Systems can be designed as a "concurrent flow" or a "countercurrent flow" regeneration process. In the concurrent flow, the Brine solution flows in the same direction as the water flow through the resin bed. When the brine first enters the resin tank, it flows through a fresh water zone at the top. This mixing with fresh water initially reduces the concentration of the Brine solution. This may cause the lower levels of the resin bed to not fully regenerate and create a situation where hardness leakage can occur when the system becomes operational. In the countercurrent flow, the Brine solution flows in the opposite direction as the water flow through the resin bed. The advantage to the countercurrent flow design is that the concentrated Brine solution immediately contacts the last portion of the resin bed first for maximum regeneration. This ensures that when the unit is back in service, the water leaving the resin bed passes through the most highly regenerated resin region last, ensuring maximum softening effectiveness.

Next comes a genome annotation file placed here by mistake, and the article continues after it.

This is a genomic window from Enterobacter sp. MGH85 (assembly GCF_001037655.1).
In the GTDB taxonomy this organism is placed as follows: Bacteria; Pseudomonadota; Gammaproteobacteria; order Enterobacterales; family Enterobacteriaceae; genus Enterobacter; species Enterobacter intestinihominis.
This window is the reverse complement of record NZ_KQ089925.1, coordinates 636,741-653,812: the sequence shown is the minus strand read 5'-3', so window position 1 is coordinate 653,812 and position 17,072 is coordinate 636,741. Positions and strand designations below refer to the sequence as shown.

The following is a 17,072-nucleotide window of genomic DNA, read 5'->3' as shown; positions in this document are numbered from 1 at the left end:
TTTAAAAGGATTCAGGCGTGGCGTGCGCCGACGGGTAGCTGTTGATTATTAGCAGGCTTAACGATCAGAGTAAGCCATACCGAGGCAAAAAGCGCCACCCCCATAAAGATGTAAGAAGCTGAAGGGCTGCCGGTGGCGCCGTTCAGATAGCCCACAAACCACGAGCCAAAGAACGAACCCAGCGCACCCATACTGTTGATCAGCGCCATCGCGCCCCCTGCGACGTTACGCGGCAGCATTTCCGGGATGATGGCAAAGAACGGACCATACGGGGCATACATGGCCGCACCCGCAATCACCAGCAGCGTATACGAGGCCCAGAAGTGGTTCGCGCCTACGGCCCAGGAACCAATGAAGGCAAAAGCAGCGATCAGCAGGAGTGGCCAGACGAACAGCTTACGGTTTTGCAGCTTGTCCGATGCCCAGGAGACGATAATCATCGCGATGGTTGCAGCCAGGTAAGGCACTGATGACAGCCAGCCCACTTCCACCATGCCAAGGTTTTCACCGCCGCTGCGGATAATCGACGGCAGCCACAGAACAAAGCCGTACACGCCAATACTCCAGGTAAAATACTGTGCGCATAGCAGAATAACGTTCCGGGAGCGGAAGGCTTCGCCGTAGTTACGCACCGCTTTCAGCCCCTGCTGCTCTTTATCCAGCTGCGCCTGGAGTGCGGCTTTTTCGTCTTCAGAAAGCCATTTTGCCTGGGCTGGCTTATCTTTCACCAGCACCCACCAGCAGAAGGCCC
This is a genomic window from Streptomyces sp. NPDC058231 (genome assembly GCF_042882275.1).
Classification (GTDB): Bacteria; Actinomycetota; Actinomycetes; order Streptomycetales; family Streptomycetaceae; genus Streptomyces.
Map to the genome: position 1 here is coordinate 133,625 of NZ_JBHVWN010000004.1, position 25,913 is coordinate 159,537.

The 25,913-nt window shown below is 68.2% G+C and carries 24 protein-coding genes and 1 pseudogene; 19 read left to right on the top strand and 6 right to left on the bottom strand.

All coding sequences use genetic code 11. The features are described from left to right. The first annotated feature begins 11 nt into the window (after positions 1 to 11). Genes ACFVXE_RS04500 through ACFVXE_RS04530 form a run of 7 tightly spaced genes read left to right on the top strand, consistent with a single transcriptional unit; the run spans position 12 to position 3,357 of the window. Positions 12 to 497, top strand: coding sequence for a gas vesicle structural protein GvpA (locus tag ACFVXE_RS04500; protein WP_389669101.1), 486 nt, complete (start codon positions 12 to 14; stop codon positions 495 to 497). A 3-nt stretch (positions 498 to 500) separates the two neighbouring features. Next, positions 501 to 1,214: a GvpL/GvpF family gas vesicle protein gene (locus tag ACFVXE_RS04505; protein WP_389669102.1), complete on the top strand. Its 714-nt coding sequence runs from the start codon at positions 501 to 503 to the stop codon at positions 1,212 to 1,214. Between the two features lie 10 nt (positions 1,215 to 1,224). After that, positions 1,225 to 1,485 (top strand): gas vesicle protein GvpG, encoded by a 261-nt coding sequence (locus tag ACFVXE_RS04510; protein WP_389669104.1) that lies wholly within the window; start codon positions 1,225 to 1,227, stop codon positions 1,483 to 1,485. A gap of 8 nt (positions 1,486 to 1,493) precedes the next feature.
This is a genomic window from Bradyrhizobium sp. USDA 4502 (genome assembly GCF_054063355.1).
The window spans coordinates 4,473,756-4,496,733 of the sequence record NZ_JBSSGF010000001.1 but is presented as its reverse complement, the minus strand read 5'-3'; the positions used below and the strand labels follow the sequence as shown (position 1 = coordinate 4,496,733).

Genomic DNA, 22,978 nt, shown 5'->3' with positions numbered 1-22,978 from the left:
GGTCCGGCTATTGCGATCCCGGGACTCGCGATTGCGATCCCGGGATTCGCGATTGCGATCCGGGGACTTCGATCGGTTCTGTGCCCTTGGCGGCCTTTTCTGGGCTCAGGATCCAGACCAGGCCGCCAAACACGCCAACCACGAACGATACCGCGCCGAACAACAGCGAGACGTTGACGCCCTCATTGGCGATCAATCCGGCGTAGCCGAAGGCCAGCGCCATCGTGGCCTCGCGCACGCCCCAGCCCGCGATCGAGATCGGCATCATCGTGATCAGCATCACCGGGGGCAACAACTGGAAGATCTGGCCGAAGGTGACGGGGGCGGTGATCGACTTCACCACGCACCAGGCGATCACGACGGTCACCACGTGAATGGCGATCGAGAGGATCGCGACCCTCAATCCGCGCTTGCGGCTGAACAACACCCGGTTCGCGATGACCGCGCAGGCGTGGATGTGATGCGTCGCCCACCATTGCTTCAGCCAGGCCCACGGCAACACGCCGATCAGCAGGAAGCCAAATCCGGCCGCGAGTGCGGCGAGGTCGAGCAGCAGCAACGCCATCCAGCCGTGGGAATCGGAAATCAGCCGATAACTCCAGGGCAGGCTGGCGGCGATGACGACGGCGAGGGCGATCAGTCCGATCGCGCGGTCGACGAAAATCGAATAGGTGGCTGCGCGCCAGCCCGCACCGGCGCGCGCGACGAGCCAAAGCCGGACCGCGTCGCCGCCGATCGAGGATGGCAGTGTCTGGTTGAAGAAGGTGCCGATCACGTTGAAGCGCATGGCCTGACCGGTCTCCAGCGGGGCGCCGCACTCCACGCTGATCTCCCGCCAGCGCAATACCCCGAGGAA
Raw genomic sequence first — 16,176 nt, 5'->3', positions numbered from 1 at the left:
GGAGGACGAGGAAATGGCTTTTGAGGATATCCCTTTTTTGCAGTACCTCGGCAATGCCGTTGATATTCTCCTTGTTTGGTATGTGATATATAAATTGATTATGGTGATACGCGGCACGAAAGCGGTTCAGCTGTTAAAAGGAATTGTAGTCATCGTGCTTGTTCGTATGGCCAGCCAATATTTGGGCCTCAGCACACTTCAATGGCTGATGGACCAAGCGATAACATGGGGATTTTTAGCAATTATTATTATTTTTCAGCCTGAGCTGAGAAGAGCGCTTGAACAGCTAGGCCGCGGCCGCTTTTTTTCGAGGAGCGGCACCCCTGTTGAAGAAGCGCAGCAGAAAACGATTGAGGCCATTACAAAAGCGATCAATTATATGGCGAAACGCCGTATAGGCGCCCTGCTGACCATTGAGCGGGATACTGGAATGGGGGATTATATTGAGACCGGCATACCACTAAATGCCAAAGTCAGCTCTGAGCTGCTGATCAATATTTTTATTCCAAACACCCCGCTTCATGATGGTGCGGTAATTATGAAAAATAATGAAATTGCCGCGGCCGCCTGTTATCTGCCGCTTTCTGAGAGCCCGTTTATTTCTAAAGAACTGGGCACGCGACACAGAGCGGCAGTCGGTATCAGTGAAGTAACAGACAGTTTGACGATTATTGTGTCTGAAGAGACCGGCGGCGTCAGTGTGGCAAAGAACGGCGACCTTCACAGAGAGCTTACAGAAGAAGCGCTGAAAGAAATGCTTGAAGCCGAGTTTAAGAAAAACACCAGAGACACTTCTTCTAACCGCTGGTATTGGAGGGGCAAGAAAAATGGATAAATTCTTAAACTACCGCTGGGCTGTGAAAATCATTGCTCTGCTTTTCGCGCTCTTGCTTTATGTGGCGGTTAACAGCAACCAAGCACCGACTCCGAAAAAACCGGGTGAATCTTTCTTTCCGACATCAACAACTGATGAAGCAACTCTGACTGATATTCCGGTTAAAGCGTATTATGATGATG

Ion Exchange Water Softener Process Ion Exchange Water Softener Process Ion Exchange Water Softener Process Ion Exchange Water Softener Process Ion Exchange Water Softener Process

Source: Water Quality Assoc.

There are several steps in Water Softener regeneration:

Backflushing - water flows into the resin tank at a high flow rate to clean and flush out particulates and suspended dirt that the resin may have filtered out. Backflushing also creates a stirring and scrubbing action on the resin beads and expands the resin bed back to the design state. The water used to backflush the resin bed is sent down the drain. This stage prepares the resin for the regeneration step.